Every month, the forest department officials inform the newspersons about the wildlife rescue drives carried out against illegal possession. But the press notes hardly contain information about legal actions taken against the wildlife-crime related persons or groups.
Let us look at the statistics for the last six months.
The forest department rescued 1,058 wild animals and birds from illegal possessions while only nine people were sued, and five were fined or jailed. A good number of the wildlife were rescued from some unauthorised mini zoos.
During the drives, the department officials warned the illegal zookeepers about further legal actions and released them after taking a written statement that they will not commit such crime in future again. All the rescued wildlife were freed in nature.
These all were done in accordance with the Wildlife (Conservation and Security) Act 2012.
Forest officials say that the act does not empower them to arrest wildlife crime offenders. They require assistance from local administration and law enforcement agencies to take legal actions including investigation.
According to the forest department, the Wildlife Crime Control Unit (WCCU), since its formation in 2012, has rescued more than 37,000 wild animals and birds till October this year. During this period, the WCCU detected at least 1,368 wildlife crime-related offences, but filed only 111 cases and arrested 157 offenders. The offenders were mostly arrested by mobile courts.
Deputy Chief Conserver of Forest, Jahidul Kabir, while addressing a discussion in a Dhaka hotel recently said, "There might be 1,368 or more offenders. But we could arrest only a few of them. This is a great limitation."
According to the wildlife conservation act, illegal possession and trading of wildlife and trophies are subject to maximum 1-year imprisonment or maximum Tk50,000 fine, or both, and maximum 3-year imprisonment or Tk2 lakh taka fine, or both, for any repetition of such offences.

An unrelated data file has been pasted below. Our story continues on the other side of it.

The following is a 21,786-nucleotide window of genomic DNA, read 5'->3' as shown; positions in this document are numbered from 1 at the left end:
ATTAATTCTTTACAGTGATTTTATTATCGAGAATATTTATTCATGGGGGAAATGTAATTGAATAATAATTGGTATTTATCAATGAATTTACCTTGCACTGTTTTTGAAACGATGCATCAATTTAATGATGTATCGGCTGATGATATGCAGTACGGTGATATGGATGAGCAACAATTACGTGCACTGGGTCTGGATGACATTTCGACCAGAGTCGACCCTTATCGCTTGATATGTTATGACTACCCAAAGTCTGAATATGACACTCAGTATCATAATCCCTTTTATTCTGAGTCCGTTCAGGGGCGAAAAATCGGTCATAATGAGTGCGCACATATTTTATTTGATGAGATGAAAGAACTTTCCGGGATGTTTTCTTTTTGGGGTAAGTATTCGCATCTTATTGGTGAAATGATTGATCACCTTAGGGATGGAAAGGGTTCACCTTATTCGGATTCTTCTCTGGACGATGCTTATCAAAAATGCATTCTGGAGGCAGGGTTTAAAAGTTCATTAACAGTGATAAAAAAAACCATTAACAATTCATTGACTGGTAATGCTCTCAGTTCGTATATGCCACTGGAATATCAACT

Let us review some of the recent drives.
On 23 November, the WCCU conducted a raid at Green View Golf Resort in Gazipur and rescued four Barking deers and seized 56 Chital antlers. No legal action was taken against the resort owner.
Seven days earlier, a similar raid was conducted at a private-run Chandramahal Eco Park in the Bagerhat Sadar upazila. The FD officials, with the help of the Rapid Action Battalion, rescued 28 wild animals and birds from the park's mini zoo. A mobile court fined the park owner Tk50,000.
In November, the biggest rescue operation was carried out at Mozaffar Garden in Satkhira district. The forest department rescued 49 wild animals and birds, including some International Union for Conservation of Nature (IUCN) Red-listed ones, from a mini zoo inside the resort facility which is locally known as Montu Miah's Baganbari.
The resort facilities, owned by one Khairul Mozaffar Montu, held the wild animals and birds captive in his mini zoo for years.
In 2009, the mini zoo was raided by the local Upazilla Nirbahi Officer. The zookeepers were fined. But the wildlife was still kept there under the zookeepers' custody as there was no wildlife rehabilitation centre supervised by the forest department.
When the resort was raided again after 11 years, the animals and birds were handed over to the forest officials as the department now has wildlife rehabilitation centres, a wildlife crime control unit, and a law to prosecute this kind of offenders. But the department has no official power to interrogate the zookeepers and investigate their crimes.
Systemic cracks and traps
Hoolock gibbons, Indian porcupines and capped langurs live in the forests in Moulvibazar. Then who trapped, transported and sold the animals to the mini zoo? There was no official statement.